Detroit: into the wild
Being an unabashed fan of abandoned buildings, ghost towns and the middle of nowhere (a preoccupation evidenced by recent blogs), I was fascinated to discover that significant chunks of some Detroit neighborhoods have been more than just abandoned thanks to urban blight and suburban flight; they're being reclaimed by nature and slowly turning back into fields and forests. Excerpts from Detroitblog:
Whole neighorhood blocks cleared of houses by arson and bulldozers have reverted to urban prairies, visible in satellite photos as unusually large green patches in the middle of the inner city. Sidewalks vanish beneath creeping grasses, while aluminum fences between homes become entwined with the branches of dozens of saplings growing as high as the droopy utility wires. Animals normally scared out to the perimeter of the exurban rural areas are wandering back, sometimes finding more greenspace in parts of the city than they do in the increasingly developed parts of the exurbs like northern Macomb County.
It's gotten to the point that various groups over the years have floated the ideas of turning some of the empty lots around the city into small farming plots for neighborhood residents to farm, reminiscent of Detroit Mayor Hazen Pingree's program that turned city plots into potato farms to feed the hungry in the 1890s. Abandoned industrial sites like the Fisher Body 21 plant, the Studebaker plant, the Continental Aluminum plant and the Detroit Screw Works plant have been overrun by trees growing through walls and roofs, impervious to the chemicals and toxins left behind.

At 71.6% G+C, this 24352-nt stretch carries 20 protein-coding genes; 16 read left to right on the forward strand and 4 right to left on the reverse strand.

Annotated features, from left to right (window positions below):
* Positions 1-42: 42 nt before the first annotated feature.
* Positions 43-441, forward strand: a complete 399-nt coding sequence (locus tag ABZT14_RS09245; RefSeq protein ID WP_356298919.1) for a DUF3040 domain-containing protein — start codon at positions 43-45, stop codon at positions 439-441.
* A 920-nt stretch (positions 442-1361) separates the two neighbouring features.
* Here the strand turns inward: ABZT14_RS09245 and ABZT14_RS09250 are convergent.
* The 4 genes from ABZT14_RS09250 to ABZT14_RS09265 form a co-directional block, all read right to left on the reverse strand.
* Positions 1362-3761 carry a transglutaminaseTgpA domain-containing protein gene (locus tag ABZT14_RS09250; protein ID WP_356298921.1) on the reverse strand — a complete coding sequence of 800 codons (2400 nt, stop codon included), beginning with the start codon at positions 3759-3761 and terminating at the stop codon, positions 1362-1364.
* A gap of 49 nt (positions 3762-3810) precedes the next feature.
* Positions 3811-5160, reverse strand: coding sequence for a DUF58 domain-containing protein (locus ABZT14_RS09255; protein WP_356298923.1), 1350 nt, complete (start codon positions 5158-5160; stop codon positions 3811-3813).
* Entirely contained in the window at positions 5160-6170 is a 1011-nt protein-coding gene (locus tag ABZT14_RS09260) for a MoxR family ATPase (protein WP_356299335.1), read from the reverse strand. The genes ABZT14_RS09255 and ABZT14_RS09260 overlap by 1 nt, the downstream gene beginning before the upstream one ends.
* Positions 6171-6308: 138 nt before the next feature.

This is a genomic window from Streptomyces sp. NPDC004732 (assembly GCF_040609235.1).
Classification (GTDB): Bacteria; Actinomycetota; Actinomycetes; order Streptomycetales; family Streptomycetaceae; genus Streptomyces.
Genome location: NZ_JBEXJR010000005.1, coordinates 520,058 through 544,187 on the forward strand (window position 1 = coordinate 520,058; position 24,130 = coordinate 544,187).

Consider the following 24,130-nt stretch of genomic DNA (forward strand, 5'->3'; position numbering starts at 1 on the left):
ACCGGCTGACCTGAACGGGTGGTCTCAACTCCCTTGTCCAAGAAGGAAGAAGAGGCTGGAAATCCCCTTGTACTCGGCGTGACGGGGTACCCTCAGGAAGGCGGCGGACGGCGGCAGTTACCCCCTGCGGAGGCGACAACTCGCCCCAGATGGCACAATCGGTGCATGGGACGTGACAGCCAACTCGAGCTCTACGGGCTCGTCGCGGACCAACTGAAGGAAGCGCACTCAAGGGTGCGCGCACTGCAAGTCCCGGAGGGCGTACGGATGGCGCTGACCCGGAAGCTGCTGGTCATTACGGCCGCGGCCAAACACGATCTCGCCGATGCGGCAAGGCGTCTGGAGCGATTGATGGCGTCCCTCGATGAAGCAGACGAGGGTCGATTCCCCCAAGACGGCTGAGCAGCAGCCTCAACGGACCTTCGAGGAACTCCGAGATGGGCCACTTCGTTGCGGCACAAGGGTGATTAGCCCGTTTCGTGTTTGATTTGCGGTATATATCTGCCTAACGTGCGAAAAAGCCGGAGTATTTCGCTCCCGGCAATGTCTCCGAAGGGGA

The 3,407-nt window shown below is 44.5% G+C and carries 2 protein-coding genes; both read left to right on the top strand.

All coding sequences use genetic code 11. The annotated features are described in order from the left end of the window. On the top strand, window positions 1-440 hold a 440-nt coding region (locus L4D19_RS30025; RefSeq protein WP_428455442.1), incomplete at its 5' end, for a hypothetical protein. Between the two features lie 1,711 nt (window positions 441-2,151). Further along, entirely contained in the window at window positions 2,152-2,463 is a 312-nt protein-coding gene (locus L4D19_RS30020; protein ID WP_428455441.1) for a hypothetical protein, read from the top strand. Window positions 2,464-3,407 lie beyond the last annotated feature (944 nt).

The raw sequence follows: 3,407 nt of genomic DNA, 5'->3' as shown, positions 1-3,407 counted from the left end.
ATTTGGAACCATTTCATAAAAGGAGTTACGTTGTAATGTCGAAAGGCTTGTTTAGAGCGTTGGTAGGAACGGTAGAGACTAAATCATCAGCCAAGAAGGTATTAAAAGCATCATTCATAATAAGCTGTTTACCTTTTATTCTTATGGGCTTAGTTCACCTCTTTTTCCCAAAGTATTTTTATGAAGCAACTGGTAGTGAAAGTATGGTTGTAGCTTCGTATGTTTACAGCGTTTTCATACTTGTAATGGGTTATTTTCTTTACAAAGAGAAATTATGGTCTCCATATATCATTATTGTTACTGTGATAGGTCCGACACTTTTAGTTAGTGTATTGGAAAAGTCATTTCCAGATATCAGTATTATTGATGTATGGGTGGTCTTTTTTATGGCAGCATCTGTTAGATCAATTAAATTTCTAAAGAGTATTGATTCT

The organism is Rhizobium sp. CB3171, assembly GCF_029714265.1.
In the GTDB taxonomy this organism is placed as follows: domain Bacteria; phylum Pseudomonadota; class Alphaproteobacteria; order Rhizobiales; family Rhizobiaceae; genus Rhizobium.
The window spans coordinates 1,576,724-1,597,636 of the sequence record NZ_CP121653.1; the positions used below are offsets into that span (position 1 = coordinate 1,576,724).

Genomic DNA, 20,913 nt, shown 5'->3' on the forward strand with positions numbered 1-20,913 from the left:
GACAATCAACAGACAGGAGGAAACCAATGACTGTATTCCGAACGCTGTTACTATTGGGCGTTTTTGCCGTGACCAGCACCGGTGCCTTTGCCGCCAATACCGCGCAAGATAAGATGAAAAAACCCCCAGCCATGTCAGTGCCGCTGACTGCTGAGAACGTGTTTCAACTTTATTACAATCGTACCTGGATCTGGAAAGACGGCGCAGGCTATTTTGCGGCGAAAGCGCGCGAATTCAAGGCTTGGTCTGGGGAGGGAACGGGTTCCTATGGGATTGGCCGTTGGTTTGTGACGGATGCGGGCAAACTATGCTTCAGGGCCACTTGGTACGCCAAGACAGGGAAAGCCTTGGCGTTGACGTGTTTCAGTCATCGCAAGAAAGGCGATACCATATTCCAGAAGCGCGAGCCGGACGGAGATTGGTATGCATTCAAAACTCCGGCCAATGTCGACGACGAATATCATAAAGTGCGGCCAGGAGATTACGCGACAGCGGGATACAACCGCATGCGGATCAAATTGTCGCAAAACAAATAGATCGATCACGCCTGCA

"Roving packs of wild dogs"
Probably the most visible wildlife in the city are the roving packs of wild dogs in Detroit neighborhoods. Groups of usually four to seven dogs, each litter progressively wilder and stranger-looking than their predecessors, roam through even well-kept neighborhoods, occasionally making the news when they attack someone, usually children or mail carriers.
The State Fair neighborhood has all sorts of different, unique pockets, but the common characteristic of the area remains the eerie, spreading countryside that replaced what was long ago a stable residential neighborhood, where people could walk to stores and restaurants and churches in safety and comfort. Today, the neighborhood is post-apocalyptic, having passed through the worst standard stages of neighborhood decline: falling housing values, longtime residents moving to the suburbs, crumbling properties converted to rentals, a growth of criminal activity, abandonment by anyone who can afford to leave, and finally the disappearance of the houses themselves.